Wednesday 30 August 2017

Pedro the Ram is in Love

The sloppy plum jam goes in for a re-try.
I knew even as I was posting those pics in the last blog story, of sloppy plum jam and typing. rather apologetically. that it would 'do', that it wouldn't. "Ah well", I said. "It'll get used up". I was just being lazy. A few days later a friend on Twitter's @smallholderIRL account was tut-tutting that it would spoil and I should boil it again, reduce it considerably and get it to set. True of course, so on Sunday morning, back it all went into the pan. I got a good 20% of the water/volume out of it, it went darker in colour and is now potted up properly. You can tilt the jars to 45 degrees and nothing moves.

Chinese pancakes. 
That turned out to be quite a busy 24 hours for me in the kitchen because, Friends of the Blog will remember, Lizzie's Birthday came round and in this house the Birthday Girl (or boy) gets to choose the stay in/go out, the menu and the chef-du-jour. We'll eat in, she decided, you are cooking and the menu is Chinese Crispy Duck and the pancakes, spring onion, cucumber and the rest.

Chinese pancakes.
That was an enjoyable challenge. I had never cooked duck this way before and certainly never made the little, thin pancakes which are not really pancakes at all. Well, not in the sense of pouring batter into a frying pan. They are, though, not available locally. You can get all manner of wraps and tortillas, pitta breads and poppadoms but not these (unless one of my readers knows different) so we were onto the Internet for one of those American accent 'how-to' videos.

Crispy duck should not need carving under that honey-glazed,
crisped skin. It should shred easily with a couple of forks.
They are great fun but a lot of faff and fiddling. You basically make a sticky-ish dough using flour, sugar and boiling water. You knead that gently like bread-dough, rest it and then roll it out like pastry to half a cm thick. You cut that into 3" discs with a biscuit cutter. Every other 'biscuit' is then brushed with sesame oil and they are stacked in pairs like little dough/oil sandwiches. The pairs are then rolled out "paper thin" (says the recipe - I got them pretty thin and about 6 inches diameter but I'm not so sure about the 'paper' aspect). Each thinned pair is then 'fried' with no oil in a hot frying pan, one and quarter minutes each side, so that they blister up like pitta bread.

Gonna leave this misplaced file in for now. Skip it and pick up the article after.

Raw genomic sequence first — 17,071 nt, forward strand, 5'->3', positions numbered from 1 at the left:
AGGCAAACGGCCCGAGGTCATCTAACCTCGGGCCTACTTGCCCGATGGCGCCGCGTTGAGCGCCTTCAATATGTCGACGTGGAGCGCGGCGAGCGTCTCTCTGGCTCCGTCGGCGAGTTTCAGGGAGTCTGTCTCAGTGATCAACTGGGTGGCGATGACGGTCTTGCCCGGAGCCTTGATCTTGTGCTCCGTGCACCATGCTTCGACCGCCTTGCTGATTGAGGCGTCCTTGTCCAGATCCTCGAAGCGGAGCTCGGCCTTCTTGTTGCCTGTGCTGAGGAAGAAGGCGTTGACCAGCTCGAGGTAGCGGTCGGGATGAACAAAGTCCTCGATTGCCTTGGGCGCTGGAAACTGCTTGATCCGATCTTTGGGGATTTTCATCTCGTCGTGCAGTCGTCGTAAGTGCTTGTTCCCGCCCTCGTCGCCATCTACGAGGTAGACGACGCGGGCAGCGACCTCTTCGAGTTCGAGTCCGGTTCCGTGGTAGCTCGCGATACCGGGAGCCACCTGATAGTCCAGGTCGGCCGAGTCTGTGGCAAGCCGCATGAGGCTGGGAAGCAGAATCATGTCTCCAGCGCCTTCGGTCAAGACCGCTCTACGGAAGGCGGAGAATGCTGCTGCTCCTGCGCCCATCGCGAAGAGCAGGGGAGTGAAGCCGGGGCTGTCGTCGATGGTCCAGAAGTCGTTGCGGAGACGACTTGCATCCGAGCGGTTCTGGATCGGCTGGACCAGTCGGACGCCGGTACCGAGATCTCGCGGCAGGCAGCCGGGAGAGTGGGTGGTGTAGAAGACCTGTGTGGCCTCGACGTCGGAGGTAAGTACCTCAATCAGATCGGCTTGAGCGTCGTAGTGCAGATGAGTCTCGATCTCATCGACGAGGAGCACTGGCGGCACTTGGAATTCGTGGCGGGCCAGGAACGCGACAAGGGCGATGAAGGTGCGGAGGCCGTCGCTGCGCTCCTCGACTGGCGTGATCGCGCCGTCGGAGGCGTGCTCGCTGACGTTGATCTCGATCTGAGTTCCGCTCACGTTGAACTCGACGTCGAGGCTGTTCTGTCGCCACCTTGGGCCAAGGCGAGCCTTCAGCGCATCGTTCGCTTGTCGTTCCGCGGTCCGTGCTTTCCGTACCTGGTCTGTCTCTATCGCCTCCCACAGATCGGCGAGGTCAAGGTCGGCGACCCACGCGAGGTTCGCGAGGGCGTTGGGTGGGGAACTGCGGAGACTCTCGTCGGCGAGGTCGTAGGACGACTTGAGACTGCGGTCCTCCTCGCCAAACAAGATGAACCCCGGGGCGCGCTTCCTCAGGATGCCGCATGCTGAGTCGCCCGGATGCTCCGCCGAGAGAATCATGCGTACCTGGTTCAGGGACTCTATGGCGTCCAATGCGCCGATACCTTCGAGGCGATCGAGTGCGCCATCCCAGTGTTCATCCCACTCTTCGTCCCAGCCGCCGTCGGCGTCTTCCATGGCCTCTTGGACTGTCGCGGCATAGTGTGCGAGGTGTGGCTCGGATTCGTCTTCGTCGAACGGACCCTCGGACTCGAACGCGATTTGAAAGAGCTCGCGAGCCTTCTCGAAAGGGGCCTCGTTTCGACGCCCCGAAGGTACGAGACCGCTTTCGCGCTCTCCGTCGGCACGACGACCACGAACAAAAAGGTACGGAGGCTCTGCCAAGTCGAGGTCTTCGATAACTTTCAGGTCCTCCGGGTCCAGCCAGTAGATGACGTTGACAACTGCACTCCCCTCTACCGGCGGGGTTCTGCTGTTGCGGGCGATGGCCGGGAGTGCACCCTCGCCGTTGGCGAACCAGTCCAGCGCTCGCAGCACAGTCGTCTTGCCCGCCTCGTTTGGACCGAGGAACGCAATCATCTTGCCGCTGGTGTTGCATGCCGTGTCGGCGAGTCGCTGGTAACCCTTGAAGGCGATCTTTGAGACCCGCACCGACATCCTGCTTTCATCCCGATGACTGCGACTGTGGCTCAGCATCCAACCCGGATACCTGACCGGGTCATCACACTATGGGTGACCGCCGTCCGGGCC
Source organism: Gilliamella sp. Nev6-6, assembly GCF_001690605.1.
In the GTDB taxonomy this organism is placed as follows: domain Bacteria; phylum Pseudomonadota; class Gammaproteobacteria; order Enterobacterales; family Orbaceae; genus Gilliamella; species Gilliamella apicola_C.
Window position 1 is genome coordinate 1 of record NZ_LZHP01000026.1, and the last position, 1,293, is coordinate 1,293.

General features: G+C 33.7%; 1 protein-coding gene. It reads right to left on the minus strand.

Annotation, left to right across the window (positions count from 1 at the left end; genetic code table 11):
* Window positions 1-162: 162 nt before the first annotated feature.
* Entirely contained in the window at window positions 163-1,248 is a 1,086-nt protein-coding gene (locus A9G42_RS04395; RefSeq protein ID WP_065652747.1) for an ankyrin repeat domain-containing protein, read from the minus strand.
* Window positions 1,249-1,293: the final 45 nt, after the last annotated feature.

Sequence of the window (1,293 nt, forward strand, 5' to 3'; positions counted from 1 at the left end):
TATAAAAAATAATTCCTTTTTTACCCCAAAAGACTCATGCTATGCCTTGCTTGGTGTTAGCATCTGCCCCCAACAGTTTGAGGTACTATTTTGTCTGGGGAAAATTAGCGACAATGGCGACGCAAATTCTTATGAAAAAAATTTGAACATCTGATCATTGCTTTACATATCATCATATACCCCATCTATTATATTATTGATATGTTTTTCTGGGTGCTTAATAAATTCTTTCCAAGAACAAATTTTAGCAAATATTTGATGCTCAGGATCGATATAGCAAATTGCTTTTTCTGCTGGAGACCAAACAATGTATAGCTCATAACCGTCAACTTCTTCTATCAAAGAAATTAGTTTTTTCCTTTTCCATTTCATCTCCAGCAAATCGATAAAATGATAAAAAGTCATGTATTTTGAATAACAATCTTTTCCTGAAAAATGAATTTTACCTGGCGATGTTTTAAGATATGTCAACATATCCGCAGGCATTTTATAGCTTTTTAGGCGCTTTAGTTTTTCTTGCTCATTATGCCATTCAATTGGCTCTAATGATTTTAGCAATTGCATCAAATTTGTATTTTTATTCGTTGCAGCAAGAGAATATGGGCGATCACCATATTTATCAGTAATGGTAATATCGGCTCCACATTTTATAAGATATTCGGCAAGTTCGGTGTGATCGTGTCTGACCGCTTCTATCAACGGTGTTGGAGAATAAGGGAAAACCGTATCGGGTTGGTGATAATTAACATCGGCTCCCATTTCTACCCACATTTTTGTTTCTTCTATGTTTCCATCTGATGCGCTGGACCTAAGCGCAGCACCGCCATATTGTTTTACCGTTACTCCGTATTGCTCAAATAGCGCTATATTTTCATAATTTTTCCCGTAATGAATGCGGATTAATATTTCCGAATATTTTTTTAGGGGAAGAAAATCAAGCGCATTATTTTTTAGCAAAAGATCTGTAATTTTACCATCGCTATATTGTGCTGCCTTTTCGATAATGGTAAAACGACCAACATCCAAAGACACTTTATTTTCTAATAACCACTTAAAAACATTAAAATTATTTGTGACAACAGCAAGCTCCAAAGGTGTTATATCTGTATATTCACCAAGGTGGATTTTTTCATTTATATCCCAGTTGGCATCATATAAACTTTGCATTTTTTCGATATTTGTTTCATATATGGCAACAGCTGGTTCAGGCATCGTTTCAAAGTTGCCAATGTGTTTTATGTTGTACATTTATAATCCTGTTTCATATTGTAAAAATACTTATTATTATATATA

Liz took this pic of the main event. 
My only way of timing 75 seconds was using the stop watch function on my olde phone and there were 20-odd pairs to fry, so I was there a good 45 minutes slapping them in and flipping them over. When you lift them off heat, you can open them a bit like a pitta bread and peel the two halves away from each other. You end up with a goodly stack of very thin, single-layer pancakes to either use straight away, or fridge over night or freeze for later.

Choc fudge brownie from local artisan baker, O'Hehir's of Sligo
The rest of the meal went very well too and was much appreciated by the 'audience'. The duck meat was tender enough (as it should be) to tease apart with a fork under that honey-glazed, crisped skin. I had shredded spring onions, cucumber and salad-peppers and Liz had already made, a few days ago, that lovely plum sauce. We had bought a special bottle of white wine. I did a starter of simply-cooked jumbo prawns with wedges of lemon and lime. 'Pud' was a choc fudge brownie from nearby artisan baker, O'Hehir's of Sligo. We'll call it a success. I was delighted to battle through the mountain of washing up and clearing away and to hand the space back to the Chief-Chef.

Where Lily goes (left) you will always find Pedro.
Meanwhile, new ram-lamb 'Pedro' is showing every sign of growing up and finding out what he is here for. We noticed him on Friday almost inseparable from our old ewe, Lily. He was close by her, sniffing her with his top lip extended (the way sheep do when the sniffing is 'amorous'), rubbing his nose and shoulders along her flanks and around her rump. All the other girls were abandoned as his focus increased so she was almost certainly coming on heat.

Then last thing at night, as I took the dogs for their last "comfort stop" patrol of the grounds, I am 99% sure I saw him mount her three times. It was dark and all I was looking at on the front lawn were silhouettes. I couldn't even swear it was Pedro and Lily I was seeing and the 'mount' was just a barely visible rising of the head and shoulders of one silhouette over the back of another but the next day Pedro had lost interest again. We are hopeful that he 'tupped' her and she is now pregnant and therefore back off heat. That would mean a possibility of lambs from Lily on 25th January, 5 months away. Watch this space.

We are enjoying the colours on some of this year's crop of hens.
If Pedro is, indeed, doing the business and things go as they did for Sue's ram 'Rambo' in 2015. Each ewe will come on heat in succession (in their own good time, of course) stimulated by the scent of a ram among them. He will fall madly in love with each in turn (nothing if not fickle!) and we might get lambs out of all four including first time Mum, last year's baby bred here, 'Rosie'. If Pedro can do all that without turning aggressive to me (or any other humans) he's a 'keeper'. Patience is the thing.

Finally, we are quite enjoying the colours of some of this year's batch of young hens. We think they may be the variety 'Marans' (as were Bubble and Squawk of yore) as the rooster, Gandalf, and our one layer-of-dark-brown-eggs, Miss Black, are. They are greys and silvers and are either 'barred' (dark bands running round the body across many feathers) or 'laced' (a dark margin on each individual feather). They are a delight to watch and to see scratching about or perching up on fences and gates. As long as they stay female and don't go off down the big-tail, tall neck, big 'cape' cock-a-doodle-doo, rooster route, they too are keepers.